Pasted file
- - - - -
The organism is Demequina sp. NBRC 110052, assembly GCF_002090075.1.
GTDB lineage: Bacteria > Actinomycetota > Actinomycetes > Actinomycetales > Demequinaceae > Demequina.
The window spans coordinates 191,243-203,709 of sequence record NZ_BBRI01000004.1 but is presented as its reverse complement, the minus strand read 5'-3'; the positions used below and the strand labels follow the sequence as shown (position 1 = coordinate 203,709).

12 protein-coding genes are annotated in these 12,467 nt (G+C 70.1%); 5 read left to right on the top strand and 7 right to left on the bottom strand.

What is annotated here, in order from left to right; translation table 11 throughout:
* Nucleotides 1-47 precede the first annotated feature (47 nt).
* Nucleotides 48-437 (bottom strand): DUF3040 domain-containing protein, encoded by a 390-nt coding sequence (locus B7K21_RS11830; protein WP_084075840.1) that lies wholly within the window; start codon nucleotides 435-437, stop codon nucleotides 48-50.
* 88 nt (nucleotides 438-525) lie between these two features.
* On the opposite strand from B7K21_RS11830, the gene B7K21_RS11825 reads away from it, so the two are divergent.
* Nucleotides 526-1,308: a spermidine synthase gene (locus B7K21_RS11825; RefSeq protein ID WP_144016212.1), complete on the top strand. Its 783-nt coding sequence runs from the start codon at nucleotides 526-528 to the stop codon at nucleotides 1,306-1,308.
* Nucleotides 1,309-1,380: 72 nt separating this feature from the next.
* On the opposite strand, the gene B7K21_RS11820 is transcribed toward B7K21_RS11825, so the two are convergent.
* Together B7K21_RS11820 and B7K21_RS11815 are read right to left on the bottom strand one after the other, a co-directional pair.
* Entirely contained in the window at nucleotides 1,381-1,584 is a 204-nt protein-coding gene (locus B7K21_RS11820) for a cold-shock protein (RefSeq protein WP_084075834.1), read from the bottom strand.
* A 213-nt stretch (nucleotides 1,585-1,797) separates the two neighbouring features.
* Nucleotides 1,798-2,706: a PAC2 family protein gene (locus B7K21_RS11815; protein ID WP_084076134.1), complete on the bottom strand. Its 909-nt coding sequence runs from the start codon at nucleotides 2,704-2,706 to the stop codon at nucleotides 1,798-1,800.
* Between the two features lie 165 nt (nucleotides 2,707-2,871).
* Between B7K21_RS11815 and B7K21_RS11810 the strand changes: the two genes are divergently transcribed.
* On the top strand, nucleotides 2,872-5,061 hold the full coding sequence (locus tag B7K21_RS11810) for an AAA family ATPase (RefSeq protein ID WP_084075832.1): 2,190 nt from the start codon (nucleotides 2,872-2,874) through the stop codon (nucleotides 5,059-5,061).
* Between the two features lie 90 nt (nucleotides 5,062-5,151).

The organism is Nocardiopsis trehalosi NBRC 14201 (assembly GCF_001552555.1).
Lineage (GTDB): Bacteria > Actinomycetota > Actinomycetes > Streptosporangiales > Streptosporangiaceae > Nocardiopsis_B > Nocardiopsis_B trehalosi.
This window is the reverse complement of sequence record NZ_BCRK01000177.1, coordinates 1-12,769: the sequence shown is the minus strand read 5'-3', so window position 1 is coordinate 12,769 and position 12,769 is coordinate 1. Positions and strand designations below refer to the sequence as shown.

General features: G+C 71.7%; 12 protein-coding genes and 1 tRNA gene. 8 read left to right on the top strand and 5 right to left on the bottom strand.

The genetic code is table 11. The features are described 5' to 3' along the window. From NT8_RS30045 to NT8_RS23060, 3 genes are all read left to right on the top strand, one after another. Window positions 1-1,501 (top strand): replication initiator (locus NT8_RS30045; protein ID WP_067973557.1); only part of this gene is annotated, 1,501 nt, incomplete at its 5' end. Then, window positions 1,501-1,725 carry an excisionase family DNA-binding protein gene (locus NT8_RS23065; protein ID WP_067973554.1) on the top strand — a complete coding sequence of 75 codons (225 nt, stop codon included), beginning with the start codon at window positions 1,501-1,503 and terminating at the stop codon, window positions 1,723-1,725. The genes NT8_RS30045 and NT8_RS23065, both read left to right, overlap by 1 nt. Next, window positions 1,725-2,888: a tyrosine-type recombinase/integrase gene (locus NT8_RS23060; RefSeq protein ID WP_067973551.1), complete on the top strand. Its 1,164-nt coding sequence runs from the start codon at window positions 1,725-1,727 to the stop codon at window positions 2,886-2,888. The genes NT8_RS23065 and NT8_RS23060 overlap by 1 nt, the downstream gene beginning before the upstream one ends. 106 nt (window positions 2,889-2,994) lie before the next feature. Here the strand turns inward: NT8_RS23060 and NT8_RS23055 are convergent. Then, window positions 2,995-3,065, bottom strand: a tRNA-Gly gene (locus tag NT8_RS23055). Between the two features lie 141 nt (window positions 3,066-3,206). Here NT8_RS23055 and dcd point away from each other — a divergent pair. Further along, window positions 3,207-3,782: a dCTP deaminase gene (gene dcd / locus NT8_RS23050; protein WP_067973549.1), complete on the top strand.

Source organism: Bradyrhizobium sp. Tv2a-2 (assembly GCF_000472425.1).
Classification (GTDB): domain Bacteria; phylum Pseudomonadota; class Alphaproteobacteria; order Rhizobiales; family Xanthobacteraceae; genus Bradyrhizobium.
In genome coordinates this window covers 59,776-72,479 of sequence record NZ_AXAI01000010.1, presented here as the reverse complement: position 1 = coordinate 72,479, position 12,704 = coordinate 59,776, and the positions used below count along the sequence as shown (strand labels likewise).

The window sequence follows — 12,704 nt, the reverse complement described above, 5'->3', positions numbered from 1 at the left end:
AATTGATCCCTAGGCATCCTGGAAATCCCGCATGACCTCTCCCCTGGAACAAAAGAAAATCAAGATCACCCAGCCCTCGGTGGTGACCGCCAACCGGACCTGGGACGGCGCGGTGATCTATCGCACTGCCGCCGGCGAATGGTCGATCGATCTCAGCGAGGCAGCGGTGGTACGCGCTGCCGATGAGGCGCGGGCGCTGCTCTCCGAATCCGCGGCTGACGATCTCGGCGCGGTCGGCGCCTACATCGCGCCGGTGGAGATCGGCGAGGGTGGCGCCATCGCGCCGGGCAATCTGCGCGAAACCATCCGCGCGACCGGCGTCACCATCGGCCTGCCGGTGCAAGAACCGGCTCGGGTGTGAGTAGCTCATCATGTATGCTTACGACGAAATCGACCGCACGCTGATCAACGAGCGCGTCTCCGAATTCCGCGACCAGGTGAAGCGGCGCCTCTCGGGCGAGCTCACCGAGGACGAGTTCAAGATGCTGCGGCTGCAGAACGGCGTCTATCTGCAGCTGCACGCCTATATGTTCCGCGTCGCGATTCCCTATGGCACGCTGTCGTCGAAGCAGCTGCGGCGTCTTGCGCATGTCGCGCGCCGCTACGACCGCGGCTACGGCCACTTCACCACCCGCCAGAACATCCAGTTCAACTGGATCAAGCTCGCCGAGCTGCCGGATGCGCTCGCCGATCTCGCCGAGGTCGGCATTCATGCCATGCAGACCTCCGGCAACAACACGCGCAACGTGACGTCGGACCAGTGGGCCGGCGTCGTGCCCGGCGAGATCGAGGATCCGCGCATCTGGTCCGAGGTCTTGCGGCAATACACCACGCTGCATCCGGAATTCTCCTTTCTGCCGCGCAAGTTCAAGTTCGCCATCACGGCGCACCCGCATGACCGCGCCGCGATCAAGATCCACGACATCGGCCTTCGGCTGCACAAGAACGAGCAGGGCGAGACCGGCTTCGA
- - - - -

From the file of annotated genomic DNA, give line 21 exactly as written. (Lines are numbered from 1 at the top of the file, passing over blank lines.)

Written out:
The organism is Nocardiopsis trehalosi NBRC 14201 (assembly GCF_001552555.1).